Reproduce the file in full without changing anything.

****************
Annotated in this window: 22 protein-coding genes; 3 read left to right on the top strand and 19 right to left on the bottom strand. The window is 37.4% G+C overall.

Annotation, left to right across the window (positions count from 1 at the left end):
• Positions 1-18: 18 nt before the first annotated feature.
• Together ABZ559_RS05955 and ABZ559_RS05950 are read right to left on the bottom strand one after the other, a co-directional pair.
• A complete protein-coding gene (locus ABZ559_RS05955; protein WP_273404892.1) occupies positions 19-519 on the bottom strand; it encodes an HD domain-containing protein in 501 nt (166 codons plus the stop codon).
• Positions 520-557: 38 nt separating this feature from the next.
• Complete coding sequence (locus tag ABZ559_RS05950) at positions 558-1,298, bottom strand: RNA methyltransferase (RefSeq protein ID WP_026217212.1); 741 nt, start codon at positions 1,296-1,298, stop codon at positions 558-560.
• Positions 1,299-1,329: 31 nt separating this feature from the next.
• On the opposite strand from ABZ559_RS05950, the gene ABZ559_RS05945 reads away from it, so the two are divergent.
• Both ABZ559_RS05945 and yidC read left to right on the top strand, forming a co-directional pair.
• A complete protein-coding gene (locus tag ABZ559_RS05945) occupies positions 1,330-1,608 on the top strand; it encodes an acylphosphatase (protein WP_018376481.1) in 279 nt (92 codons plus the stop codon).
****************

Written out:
Annotated in this window: 22 protein-coding genes; 3 read left to right on the top strand and 19 right to left on the bottom strand. The window is 37.4% G+C overall.

Annotation, left to right across the window (positions count from 1 at the left end):
• Positions 1-18: 18 nt before the first annotated feature.
• Together ABZ559_RS05955 and ABZ559_RS05950 are read right to left on the bottom strand one after the other, a co-directional pair.
• A complete protein-coding gene (locus ABZ559_RS05955; protein WP_273404892.1) occupies positions 19-519 on the bottom strand; it encodes an HD domain-containing protein in 501 nt (166 codons plus the stop codon).
• Positions 520-557: 38 nt separating this feature from the next.
• Complete coding sequence (locus tag ABZ559_RS05950) at positions 558-1,298, bottom strand: RNA methyltransferase (RefSeq protein ID WP_026217212.1); 741 nt, start codon at positions 1,296-1,298, stop codon at positions 558-560.
• Positions 1,299-1,329: 31 nt separating this feature from the next.
• On the opposite strand from ABZ559_RS05950, the gene ABZ559_RS05945 reads away from it, so the two are divergent.
• Both ABZ559_RS05945 and yidC read left to right on the top strand, forming a co-directional pair.
• A complete protein-coding gene (locus tag ABZ559_RS05945) occupies positions 1,330-1,608 on the top strand; it encodes an acylphosphatase (protein WP_018376481.1) in 279 nt (92 codons plus the stop codon).